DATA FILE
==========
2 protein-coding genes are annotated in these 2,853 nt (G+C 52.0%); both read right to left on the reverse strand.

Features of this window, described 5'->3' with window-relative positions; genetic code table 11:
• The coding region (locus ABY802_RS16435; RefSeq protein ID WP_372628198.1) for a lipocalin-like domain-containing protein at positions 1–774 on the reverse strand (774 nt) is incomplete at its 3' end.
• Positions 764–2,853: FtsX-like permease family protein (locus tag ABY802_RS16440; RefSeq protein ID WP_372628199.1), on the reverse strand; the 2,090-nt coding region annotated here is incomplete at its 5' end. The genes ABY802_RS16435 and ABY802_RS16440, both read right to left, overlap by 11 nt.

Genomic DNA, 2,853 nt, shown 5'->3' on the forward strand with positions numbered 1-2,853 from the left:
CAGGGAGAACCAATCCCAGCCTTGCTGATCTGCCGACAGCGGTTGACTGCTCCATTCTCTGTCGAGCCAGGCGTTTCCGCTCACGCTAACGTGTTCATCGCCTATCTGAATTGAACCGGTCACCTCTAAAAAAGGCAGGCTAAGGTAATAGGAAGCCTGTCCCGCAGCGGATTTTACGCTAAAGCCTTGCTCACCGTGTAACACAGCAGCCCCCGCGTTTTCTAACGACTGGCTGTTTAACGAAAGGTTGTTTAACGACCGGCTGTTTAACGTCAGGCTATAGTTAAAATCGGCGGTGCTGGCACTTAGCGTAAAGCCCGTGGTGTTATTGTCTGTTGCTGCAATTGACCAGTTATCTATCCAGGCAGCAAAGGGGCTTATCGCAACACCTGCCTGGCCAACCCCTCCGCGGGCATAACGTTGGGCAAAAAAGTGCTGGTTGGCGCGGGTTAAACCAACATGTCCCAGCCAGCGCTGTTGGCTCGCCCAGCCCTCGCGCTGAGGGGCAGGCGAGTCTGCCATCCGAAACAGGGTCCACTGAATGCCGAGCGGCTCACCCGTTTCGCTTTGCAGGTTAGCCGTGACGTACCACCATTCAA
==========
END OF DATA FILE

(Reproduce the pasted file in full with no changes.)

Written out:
2 protein-coding genes are annotated in these 2,853 nt (G+C 52.0%); both read right to left on the reverse strand.

Features of this window, described 5'->3' with window-relative positions; genetic code table 11:
• The coding region (locus ABY802_RS16435; RefSeq protein ID WP_372628198.1) for a lipocalin-like domain-containing protein at positions 1–774 on the reverse strand (774 nt) is incomplete at its 3' end.
• Positions 764–2,853: FtsX-like permease family protein (locus tag ABY802_RS16440; RefSeq protein ID WP_372628199.1), on the reverse strand; the 2,090-nt coding region annotated here is incomplete at its 5' end. The genes ABY802_RS16435 and ABY802_RS16440, both read right to left, overlap by 11 nt.

Genomic DNA, 2,853 nt, shown 5'->3' on the forward strand with positions numbered 1-2,853 from the left:
CAGGGAGAACCAATCCCAGCCTTGCTGATCTGCCGACAGCGGTTGACTGCTCCATTCTCTGTCGAGCCAGGCGTTTCCGCTCACGCTAACGTGTTCATCGCCTATCTGAATTGAACCGGTCACCTCTAAAAAAGGCAGGCTAAGGTAATAGGAAGCCTGTCCCGCAGCGGATTTTACGCTAAAGCCTTGCTCACCGTGTAACACAGCAGCCCCCGCGTTTTCTAACGACTGGCTGTTTAACGAAAGGTTGTTTAACGACCGGCTGTTTAACGTCAGGCTATAGTTAAAATCGGCGGTGCTGGCACTTAGCGTAAAGCCCGTGGTGTTATTGTCTGTTGCTGCAATTGACCAGTTATCTATCCAGGCAGCAAAGGGGCTTATCGCAACACCTGCCTGGCCAACCCCTCCGCGGGCATAACGTTGGGCAAAAAAGTGCTGGTTGGCGCGGGTTAAACCAACATGTCCCAGCCAGCGCTGTTGGCTCGCCCAGCCCTCGCGCTGAGGGGCAGGCGAGTCTGCCATCCGAAACAGGGTCCACTGAATGCCGAGCGGCTCACCCGTTTCGCTTTGCAGGTTAGCCGTGACGTACCACCATTCAA